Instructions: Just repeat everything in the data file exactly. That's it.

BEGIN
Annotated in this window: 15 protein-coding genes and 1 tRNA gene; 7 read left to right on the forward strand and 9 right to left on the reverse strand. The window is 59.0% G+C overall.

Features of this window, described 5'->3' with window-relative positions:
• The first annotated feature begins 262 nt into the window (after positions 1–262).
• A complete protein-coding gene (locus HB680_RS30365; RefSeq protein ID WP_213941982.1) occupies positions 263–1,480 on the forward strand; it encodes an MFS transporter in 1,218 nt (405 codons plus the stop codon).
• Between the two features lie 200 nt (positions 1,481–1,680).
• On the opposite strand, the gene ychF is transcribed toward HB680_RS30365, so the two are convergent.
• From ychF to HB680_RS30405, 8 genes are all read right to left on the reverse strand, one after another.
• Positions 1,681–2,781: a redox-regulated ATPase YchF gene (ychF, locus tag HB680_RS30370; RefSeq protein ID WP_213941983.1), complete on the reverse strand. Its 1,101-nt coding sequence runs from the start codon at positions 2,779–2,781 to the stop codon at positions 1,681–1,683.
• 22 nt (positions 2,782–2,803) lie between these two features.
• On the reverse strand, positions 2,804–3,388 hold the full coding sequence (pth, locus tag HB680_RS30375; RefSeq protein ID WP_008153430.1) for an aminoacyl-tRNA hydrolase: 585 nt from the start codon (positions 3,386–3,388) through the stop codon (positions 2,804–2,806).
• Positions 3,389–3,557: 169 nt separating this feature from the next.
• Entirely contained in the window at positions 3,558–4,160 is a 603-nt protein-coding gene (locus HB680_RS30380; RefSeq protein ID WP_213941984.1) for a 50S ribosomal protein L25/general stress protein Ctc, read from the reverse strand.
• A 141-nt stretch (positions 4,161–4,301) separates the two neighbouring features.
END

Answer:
Annotated in this window: 15 protein-coding genes and 1 tRNA gene; 7 read left to right on the forward strand and 9 right to left on the reverse strand. The window is 59.0% G+C overall.

Features of this window, described 5'->3' with window-relative positions:
• The first annotated feature begins 262 nt into the window (after positions 1–262).
• A complete protein-coding gene (locus HB680_RS30365; RefSeq protein ID WP_213941982.1) occupies positions 263–1,480 on the forward strand; it encodes an MFS transporter in 1,218 nt (405 codons plus the stop codon).
• Between the two features lie 200 nt (positions 1,481–1,680).
• On the opposite strand, the gene ychF is transcribed toward HB680_RS30365, so the two are convergent.
• From ychF to HB680_RS30405, 8 genes are all read right to left on the reverse strand, one after another.
• Positions 1,681–2,781: a redox-regulated ATPase YchF gene (ychF, locus tag HB680_RS30370; RefSeq protein ID WP_213941983.1), complete on the reverse strand. Its 1,101-nt coding sequence runs from the start codon at positions 2,779–2,781 to the stop codon at positions 1,681–1,683.
• 22 nt (positions 2,782–2,803) lie between these two features.
• On the reverse strand, positions 2,804–3,388 hold the full coding sequence (pth, locus tag HB680_RS30375; RefSeq protein ID WP_008153430.1) for an aminoacyl-tRNA hydrolase: 585 nt from the start codon (positions 3,386–3,388) through the stop codon (positions 2,804–2,806).
• Positions 3,389–3,557: 169 nt separating this feature from the next.
• Entirely contained in the window at positions 3,558–4,160 is a 603-nt protein-coding gene (locus HB680_RS30380; RefSeq protein ID WP_213941984.1) for a 50S ribosomal protein L25/general stress protein Ctc, read from the reverse strand.
• A 141-nt stretch (positions 4,161–4,301) separates the two neighbouring features.